Monday, 28 March 2016

Cheshire roast

I've been in Cheshire at Nathan's sister's and her husband's house today. There are way too many apostrophes in that sentence, so many, in fact, that I'm doubting their validity, but it's rather late and I've eaten too much chocolate, so, you know, f**k grammar...

We've had another lovely day, which started with a road trip up the A1 through rain, sunshine and rainbows to Lisa and Mark's house where we dropped off birthday cards for their children George and Rosie. Two of Lisa's children were born on the same day, which, rather oddly has collided with Easter this year. They were all out. We didn't actually expect them to be in, so delivered the cards, left a couple of Easter eggs on the doorstep, popped to the local churchyard to say hello to George, and continued our journey along the A14, the M6, the M54 and the A41 to Nathan's Mum's and Ron's house. Again, way too many apostrophes, but you know what I mean...

We ate hot cross buns for lunch with cups of tea and bits of Ä’ostre eggs. Nathan's Mum had an operation on her back earlier this week and looked remarkably well. She is still in some discomfort from the operation scars, but the chronic pain she's been in for months has entirely gone. She says she got out of bed yesterday and, for the first time in ages, felt entirely alive. Bravo!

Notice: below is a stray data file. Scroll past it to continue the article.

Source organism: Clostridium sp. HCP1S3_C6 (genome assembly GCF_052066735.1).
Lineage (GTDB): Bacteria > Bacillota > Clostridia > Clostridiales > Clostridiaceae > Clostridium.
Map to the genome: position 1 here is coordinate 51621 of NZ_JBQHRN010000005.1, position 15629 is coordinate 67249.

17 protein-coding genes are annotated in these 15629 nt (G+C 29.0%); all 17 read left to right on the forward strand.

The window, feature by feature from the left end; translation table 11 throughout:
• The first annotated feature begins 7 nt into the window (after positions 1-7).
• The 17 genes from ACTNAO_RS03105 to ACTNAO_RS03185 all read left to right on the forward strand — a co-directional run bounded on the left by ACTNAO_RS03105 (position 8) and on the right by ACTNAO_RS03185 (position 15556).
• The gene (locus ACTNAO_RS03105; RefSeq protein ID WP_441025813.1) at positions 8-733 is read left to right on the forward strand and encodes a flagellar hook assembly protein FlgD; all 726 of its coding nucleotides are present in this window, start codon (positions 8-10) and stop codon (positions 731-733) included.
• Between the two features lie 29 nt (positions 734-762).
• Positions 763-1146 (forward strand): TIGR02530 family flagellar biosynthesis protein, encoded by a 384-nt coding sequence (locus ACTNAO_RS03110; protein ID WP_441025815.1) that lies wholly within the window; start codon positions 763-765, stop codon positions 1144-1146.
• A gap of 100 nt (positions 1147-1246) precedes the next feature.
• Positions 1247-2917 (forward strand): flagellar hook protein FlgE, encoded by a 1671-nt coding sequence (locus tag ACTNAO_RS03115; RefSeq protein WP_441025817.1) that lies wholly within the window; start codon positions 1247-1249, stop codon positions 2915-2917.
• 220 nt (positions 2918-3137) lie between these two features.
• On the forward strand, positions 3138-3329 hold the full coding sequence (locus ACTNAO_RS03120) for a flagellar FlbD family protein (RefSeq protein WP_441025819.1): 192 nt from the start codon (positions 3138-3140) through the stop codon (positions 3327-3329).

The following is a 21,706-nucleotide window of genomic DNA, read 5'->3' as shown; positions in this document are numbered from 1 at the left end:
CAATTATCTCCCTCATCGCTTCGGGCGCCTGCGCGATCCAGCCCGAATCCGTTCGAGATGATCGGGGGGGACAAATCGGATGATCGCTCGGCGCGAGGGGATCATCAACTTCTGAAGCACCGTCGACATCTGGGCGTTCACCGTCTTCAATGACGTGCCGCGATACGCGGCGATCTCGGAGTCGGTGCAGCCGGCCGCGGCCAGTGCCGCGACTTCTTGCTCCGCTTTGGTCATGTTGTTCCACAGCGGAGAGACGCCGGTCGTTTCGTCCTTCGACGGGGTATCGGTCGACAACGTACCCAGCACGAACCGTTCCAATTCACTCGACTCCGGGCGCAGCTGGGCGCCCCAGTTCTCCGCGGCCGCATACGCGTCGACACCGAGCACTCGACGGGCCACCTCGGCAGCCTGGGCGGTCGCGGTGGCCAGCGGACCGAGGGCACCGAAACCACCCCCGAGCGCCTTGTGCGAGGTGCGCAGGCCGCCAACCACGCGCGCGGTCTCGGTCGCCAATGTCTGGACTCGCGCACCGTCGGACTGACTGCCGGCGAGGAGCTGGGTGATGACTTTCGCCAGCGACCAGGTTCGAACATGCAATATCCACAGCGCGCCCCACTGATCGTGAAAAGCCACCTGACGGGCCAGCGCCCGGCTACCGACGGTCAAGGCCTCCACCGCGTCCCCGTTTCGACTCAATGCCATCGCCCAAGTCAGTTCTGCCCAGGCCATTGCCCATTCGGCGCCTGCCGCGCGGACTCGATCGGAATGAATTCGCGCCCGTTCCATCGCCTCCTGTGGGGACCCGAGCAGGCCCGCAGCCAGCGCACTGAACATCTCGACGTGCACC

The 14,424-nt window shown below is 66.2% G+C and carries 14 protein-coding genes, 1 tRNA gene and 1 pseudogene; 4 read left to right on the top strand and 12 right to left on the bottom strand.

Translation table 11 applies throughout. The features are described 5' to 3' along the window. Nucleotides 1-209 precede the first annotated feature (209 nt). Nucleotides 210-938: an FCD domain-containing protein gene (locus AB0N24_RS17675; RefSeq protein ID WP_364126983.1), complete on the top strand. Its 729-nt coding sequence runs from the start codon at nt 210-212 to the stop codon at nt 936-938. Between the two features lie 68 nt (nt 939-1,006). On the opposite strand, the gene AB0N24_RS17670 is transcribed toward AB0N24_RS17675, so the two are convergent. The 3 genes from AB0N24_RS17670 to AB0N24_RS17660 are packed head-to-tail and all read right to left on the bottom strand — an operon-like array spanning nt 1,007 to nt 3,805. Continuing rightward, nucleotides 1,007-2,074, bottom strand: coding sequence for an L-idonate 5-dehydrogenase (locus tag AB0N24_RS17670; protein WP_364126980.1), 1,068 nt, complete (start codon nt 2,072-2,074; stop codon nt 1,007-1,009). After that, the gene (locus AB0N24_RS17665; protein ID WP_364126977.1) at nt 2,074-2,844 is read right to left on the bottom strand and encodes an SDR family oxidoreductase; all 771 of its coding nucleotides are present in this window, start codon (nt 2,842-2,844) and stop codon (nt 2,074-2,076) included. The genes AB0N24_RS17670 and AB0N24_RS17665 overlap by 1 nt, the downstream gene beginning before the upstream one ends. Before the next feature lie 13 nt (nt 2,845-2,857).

Later on, we travelled to Sam and Julius' where there was a proper family gathering going on. At least ten of us sat down for a full roast with all the trimmings. The great joy about a roast meal (apart from the glorious tastes) is the veritable rainbow which arrives on your plate. The oranges of carrots and mashed swedes, the yellow of sweet corn, the deep reds and purple of cabbage, the greens of leeks, asparagus and broccoli. I bloody love food I do.

I fell asleep on the most comfortable sofa in the world after lunch whilst Nathan taught his niece Jenny how to knit. It was warm. The sofa felt like silk and velvet. Nathan's voice was soothing. It was glorious. I felt like my Grandpa.

We travelled home in a massive storm (named Katy, I later learned) listening to the news, which was a catalogue of stories relating to Muslim extremist violence: a bomb which killed scores of children in Pakistan, tales of Isis carrying out mass killings in ancient amphitheatres in Syria, news that right wing extremists shouting anti-immigrant slogans had stamped on flowers and candles at a peace vigil in Brussels. I am proud to report that the extremists were greeted with shouts of "we are all the children of immigrants." As a man with Welsh, Jewish, Gypsy and Huguenot ancestry, I entirely second that.





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